During daily "sit-spot time," teens go into the woods for an hour to examine their thoughts, feelings and behaviors, and to journal. Near the end of the retreat, they take part in a "wilderness solo," spending seven hours, often overnight, outdoors by themselves. The rationale behind this practice is that in the absence of outside stimuli, teens are able to be more in touch with their inner psyches. During the solo,"I did a lot of contemplation about myself and my future and what I want to do," explains 17-year-old Marlie Hunt, a longtime ReTriber and John's younger sister. "I feel like when I'm at ReTribe, I get to think a lot more and just be more expansive and connect with people in a different way," she adds.
ReTribe's philosophy is shaped by founders John and Julia's backgrounds and experiences, as well as those of Julia's mother, Jane Martin, a psychotherapist who has been involved in the teen programs since they began.
John, 31, a member of the Nulhegan Band of Abenaki, was raised on an Addison County dairy farm, where, he says, he developed a strong connection to the Earth. He attended the University of Vermont for one year, then apprenticed with a variety of programs focused on experiential and outdoor learning. He ran a camp for elementary-age kids at New Village Farm in Shelburne for two years before starting ReTribe.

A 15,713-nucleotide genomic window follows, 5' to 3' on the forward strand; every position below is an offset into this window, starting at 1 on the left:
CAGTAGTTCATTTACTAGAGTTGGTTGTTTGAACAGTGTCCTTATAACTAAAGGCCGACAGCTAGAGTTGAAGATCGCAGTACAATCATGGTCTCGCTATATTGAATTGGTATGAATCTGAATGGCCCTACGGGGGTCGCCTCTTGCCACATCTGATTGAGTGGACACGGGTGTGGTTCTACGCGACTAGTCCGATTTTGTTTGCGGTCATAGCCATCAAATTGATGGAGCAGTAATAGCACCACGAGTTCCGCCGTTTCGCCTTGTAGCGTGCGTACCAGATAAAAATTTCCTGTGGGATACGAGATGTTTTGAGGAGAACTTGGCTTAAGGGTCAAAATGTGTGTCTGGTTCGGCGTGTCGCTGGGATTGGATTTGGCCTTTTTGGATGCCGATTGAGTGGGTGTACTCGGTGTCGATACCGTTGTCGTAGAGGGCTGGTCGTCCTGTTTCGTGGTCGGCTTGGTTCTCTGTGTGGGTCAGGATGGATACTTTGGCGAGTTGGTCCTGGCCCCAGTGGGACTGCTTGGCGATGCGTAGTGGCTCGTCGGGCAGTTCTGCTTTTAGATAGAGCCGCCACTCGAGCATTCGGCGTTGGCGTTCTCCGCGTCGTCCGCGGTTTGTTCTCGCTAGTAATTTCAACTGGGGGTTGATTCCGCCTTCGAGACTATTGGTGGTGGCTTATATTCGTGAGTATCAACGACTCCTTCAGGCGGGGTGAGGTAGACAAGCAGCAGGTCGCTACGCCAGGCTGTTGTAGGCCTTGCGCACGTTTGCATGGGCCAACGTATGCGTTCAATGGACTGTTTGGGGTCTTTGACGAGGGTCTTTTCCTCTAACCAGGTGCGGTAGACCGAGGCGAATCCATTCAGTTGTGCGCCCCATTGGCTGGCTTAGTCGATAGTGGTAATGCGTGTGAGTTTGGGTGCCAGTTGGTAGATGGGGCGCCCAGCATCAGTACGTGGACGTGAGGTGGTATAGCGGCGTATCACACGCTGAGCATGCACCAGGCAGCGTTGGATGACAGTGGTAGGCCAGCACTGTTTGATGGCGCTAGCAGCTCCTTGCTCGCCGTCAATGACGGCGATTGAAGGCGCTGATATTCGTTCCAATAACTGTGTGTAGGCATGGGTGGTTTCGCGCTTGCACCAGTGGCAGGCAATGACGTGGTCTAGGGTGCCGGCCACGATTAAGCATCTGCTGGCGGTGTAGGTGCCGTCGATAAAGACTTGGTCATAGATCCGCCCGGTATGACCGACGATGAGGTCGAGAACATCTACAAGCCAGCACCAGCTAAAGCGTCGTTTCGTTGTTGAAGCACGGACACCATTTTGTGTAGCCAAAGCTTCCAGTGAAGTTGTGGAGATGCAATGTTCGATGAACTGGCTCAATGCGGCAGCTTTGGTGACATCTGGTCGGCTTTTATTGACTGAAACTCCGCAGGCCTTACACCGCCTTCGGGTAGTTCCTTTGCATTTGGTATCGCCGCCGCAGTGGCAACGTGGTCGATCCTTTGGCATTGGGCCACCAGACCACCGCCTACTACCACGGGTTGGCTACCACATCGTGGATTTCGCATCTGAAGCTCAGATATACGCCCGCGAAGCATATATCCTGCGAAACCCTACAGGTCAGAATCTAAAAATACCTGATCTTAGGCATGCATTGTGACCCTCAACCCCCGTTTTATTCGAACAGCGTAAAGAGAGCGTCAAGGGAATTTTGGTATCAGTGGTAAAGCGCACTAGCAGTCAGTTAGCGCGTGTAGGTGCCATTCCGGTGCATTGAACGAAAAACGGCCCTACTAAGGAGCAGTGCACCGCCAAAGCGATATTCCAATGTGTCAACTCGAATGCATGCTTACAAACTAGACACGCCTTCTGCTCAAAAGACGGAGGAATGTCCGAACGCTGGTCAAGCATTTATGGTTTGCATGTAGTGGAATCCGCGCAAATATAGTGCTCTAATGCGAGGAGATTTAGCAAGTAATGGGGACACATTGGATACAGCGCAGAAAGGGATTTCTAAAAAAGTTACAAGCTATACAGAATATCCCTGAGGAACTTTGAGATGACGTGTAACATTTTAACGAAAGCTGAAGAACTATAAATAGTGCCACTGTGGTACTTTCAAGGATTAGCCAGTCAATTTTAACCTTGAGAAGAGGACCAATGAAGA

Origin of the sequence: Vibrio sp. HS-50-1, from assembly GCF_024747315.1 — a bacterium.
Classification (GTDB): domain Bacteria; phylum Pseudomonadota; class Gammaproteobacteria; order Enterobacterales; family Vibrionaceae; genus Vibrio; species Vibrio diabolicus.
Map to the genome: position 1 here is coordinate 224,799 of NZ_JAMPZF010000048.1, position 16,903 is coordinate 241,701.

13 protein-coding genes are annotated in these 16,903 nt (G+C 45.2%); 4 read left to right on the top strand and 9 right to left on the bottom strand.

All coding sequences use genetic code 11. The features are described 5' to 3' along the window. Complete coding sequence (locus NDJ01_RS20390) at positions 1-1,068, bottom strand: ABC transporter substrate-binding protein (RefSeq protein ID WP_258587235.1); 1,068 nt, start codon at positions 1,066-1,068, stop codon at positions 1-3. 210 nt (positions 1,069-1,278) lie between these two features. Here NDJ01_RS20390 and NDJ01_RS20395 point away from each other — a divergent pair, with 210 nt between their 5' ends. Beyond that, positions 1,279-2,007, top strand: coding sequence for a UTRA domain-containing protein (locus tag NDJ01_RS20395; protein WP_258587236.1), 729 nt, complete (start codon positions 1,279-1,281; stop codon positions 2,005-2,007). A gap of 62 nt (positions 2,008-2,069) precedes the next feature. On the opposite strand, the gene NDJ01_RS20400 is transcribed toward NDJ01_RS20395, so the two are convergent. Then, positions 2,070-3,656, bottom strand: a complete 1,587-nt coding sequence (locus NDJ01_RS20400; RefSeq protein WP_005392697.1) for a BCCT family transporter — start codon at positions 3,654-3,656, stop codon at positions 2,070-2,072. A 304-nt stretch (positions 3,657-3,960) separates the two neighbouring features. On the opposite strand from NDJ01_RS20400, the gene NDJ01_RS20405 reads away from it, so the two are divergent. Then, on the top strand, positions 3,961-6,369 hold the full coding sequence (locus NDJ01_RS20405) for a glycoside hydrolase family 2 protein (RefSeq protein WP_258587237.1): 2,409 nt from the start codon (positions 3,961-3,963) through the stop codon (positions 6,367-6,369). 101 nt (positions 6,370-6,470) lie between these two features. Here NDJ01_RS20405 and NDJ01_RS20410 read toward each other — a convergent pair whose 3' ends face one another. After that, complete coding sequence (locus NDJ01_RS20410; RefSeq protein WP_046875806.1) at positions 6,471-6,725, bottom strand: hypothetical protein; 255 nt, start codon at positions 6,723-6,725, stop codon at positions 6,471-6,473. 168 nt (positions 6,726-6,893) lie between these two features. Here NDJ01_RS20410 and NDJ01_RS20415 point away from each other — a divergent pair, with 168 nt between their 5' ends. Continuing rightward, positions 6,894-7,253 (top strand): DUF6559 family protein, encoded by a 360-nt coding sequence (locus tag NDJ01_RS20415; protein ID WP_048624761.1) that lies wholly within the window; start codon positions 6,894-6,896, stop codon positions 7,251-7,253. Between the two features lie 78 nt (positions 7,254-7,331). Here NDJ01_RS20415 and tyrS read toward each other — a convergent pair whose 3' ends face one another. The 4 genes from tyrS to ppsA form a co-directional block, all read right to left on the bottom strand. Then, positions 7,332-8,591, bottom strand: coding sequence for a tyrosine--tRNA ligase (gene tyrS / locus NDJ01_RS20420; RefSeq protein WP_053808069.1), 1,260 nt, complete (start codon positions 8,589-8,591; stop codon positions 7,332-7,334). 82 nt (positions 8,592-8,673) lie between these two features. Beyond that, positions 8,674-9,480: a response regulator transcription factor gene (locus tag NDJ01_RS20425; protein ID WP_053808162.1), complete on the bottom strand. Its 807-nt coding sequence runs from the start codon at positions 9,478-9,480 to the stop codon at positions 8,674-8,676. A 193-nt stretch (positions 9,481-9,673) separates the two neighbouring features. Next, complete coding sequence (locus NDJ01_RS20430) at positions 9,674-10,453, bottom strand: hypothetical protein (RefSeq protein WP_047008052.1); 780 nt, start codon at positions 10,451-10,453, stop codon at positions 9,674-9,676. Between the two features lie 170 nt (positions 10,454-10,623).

- James Buck
- ReTribe leader and psychotherapist Jane Martin
Julia, 32, grew up in New Jersey and attended the Waldorf School of Princeton. While taking part in a family week at Omega, a Rhinebeck, N.Y. institute that offers holistic instruction on topics like mindfulness and the arts, she discovered Adventure Game Theater at age 12. The program incorporates improvisational theater and live-action adventure, and is now also offered at ReTribe. As a sociology major at UVM, Julia wrote her thesis on how people live together in intentional communities.
Martin, 60, a licensed professional counselor in New Jersey and licensed clinical mental health counselor in Vermont, has been in private psychotherapy practice since 2002.
The name ReTribe is based on the idea that "there's a wisdom in the way humans used to live in tighter communities," says John. He sees the world as a series of concentric rings, starting with the personal and radiating out to family, to community, and all the way to the biggest ring, "One Earth Family," which is the organization's motto.
Twenty-five teens took part in Inner Journeys this summer. Late on a cloudy Wednesday morning in July, day 10 of the retreat, the interplay between light-hearted silliness and deep reflection is on full display during the group's daily morning gratitude circle. The teens and 10 staff members, some chewing long blades of grass, sit barefoot in a large circle and take turns giving thanks.
"I'm thankful for the fireflies, the moon, and the cool air and wind this morning," shares one teen.
"I'm thankful for dinosaurs and the color red," Emily Tompkins, the resident cook, says, to a few giggles.
The answers flow easily: I'm thankful for the folks that sang me to sleep last night... I'm thankful that I was able to make fire during my solo... I'm thankful for how beautiful the forest is at night, lit by the moon.